1st February 2016
After falling in love with Laos’ laid back charm and stunning natural beauty, the WF travellers on my Laos Unlocked recce tour in 2014 asked me to put together a follow up trip to explore the wild northern areas. Here’s how we got on – it didn’t always go to plan...
Eighty per cent mountainous, with only seventeen people per sq. km, Laos’ geography dictates its personality. Isolation and ethnic diversity breeds community spirit and understanding. You don’t have to travel far from Luang Prabang’s (still) sleepy touristy strip, elephant camps and zip wires to experience dramatic limestone peaks and heaven hugging clouds, wild rivers crashing over rocks and trails cut through dense inhospitable jungle. These mountains, rivers and jungles were the wild Laos we wanted to explore.
Reacquainting ourselves with the tragic legacy of the expansion of the Vietnam War on the Plain of Jars we followed the bloody path of revolution backwards to the amazing cave city in Vieng Xai. Here the communist leaders built a city of more than 20,000 people and sheltered from nine years from onslaught of American bombs, before emerging to march on the capital in 1975. After a couple of days nestled among the limestone karsts and (now) tranquil village we headed to the heart of the jungle. Laos' oldest National Park, Nam Et - where a few tigers still roam - provided us with a cosy jungle hut for the night. At dusk we sat beside a fire at a salt lick beside the Nern River enjoying dinner prepared by villagers on huge on banana leaves. With a bright moon above, we drifted silently downstream looking for the red eyes of loris, civets and deer. The eerie Apocalypse Now atmosphere was broken every few minutes as our boatmen plunged bamboo poles into the rapids guiding our tiny boats safely through.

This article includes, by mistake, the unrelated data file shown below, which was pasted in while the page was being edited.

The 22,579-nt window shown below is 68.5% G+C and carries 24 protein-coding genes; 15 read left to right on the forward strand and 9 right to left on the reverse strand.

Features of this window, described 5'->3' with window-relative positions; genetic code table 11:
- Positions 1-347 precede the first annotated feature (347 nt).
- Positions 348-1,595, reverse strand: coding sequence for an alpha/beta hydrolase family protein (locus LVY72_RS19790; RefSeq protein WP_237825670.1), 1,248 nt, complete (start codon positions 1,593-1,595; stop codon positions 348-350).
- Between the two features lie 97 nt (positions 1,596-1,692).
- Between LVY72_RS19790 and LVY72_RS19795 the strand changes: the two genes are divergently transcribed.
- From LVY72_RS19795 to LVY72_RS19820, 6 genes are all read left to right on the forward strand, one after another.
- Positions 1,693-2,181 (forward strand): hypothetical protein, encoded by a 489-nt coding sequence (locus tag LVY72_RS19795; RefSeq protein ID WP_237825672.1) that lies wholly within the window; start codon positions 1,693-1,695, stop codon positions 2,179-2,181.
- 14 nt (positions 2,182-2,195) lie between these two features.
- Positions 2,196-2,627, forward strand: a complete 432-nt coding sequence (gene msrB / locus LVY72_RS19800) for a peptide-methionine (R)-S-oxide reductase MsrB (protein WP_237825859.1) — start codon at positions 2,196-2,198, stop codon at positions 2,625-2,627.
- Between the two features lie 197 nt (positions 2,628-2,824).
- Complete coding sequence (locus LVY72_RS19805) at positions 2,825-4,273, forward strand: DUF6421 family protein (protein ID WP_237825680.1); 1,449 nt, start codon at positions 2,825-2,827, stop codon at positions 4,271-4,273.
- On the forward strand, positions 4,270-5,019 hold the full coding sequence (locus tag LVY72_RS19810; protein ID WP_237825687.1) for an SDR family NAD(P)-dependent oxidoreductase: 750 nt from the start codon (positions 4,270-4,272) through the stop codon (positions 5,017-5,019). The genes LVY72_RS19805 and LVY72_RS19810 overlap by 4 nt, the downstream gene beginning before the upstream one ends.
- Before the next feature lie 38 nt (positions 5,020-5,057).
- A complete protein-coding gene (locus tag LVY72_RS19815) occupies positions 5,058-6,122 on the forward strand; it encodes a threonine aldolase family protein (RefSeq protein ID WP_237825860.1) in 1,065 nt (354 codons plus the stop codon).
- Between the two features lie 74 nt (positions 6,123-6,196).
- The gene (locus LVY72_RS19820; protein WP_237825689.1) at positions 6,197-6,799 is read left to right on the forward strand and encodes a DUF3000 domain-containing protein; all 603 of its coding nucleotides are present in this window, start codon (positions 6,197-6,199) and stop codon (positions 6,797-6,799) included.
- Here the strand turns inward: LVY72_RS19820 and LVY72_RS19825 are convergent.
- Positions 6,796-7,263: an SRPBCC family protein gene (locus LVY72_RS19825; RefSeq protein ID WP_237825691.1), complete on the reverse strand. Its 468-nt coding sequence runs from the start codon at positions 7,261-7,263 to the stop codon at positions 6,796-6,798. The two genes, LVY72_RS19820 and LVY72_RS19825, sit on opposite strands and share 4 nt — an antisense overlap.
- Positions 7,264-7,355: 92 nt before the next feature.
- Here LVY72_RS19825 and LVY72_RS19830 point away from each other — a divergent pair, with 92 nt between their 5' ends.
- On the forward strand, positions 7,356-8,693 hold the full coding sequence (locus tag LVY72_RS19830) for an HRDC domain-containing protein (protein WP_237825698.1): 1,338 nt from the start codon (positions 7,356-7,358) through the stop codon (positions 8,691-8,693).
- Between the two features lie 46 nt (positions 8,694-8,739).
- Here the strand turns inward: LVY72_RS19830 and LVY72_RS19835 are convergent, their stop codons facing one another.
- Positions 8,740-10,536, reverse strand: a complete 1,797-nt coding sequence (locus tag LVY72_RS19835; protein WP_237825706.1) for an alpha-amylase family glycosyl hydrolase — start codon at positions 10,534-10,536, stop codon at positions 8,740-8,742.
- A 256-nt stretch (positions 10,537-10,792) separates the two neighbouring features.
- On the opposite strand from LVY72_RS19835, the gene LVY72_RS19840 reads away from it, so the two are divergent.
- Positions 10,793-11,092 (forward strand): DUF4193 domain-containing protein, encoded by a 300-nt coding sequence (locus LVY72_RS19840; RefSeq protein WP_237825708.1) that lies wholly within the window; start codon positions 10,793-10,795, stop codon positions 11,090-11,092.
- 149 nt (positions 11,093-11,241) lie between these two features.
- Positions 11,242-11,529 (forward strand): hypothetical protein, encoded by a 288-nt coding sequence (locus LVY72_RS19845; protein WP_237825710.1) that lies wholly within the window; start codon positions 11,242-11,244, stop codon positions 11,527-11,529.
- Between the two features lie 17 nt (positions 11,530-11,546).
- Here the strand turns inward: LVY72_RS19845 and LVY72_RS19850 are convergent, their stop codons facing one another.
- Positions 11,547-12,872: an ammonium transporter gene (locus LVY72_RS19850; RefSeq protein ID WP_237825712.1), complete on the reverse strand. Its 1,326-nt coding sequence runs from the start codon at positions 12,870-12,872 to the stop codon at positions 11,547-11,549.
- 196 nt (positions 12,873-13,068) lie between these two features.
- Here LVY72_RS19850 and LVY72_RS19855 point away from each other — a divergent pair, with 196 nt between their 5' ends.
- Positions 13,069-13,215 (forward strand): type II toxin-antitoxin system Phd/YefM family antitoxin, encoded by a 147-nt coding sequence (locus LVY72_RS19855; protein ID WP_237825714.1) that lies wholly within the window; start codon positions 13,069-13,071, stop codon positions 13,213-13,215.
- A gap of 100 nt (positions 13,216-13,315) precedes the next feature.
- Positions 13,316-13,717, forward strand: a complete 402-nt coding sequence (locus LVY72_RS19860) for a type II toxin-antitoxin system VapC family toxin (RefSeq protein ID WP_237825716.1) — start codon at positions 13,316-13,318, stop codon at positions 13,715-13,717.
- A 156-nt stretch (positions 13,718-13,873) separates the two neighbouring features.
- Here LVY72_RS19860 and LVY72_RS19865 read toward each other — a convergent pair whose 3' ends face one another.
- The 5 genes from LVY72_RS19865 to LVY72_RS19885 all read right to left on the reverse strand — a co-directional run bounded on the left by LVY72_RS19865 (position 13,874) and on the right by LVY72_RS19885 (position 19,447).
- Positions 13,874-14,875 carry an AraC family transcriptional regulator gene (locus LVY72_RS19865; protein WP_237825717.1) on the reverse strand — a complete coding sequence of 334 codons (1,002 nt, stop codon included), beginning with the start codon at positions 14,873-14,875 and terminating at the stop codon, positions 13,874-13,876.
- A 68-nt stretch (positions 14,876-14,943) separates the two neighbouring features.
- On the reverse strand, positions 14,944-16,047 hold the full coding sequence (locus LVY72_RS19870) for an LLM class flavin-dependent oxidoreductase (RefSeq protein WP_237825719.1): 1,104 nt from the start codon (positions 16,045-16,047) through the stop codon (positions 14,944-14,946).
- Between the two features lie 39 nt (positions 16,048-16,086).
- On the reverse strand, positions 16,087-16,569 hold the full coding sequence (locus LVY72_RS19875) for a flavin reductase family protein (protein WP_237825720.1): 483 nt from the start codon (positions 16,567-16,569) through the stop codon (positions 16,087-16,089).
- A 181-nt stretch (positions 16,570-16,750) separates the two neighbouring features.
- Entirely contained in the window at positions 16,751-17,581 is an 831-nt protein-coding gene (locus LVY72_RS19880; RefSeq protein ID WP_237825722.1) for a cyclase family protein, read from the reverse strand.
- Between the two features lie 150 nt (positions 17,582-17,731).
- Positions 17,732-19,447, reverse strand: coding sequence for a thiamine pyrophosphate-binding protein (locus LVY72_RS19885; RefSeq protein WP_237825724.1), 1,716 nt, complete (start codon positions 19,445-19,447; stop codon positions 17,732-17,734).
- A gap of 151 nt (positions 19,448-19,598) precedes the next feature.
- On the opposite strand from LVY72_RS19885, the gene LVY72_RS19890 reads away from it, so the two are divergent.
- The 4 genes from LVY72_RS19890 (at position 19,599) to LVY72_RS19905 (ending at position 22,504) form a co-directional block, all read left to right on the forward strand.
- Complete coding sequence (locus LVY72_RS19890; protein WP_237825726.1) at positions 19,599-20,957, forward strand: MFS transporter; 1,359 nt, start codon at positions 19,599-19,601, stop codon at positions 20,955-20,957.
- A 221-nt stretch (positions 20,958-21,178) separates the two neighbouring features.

Rejoining the road we began a stunning six-hour ascent into the clouds, at times dramatically winding down into sun drenched valleys of dusty H’mong and Khmu villages. This is Laos at its best; stilted wooden houses perched impossibly on the side of mountains, dusty kids, toothless grandmothers and village industry - basketwork, weaving and woodcarving. Nervy chickens zigzagged around flabby pigs and dozing buffalo. Seventy per cent of Laotians live and work the land; during the Asian financial crisis the joke was it was ‘farming as usual’ in Laos.
After spending the night in the shadow of limestone karsts that plunged dramatically into the Ou River at Nong Khiaw, we swapped bus for boats. The next stage of our journey into the heart of remote northern Laos would be by river. Loading up two narrow boats our captains sped us upriver in partial sunshine towards Muang Khua, our overnight stop. At times they revved hard and hit the rapids full on to get us through. We already knew from the weather reports that a cold front and wintery weather was on its way – making the onward journey to the remote northern outpost of Phongsali challenging.
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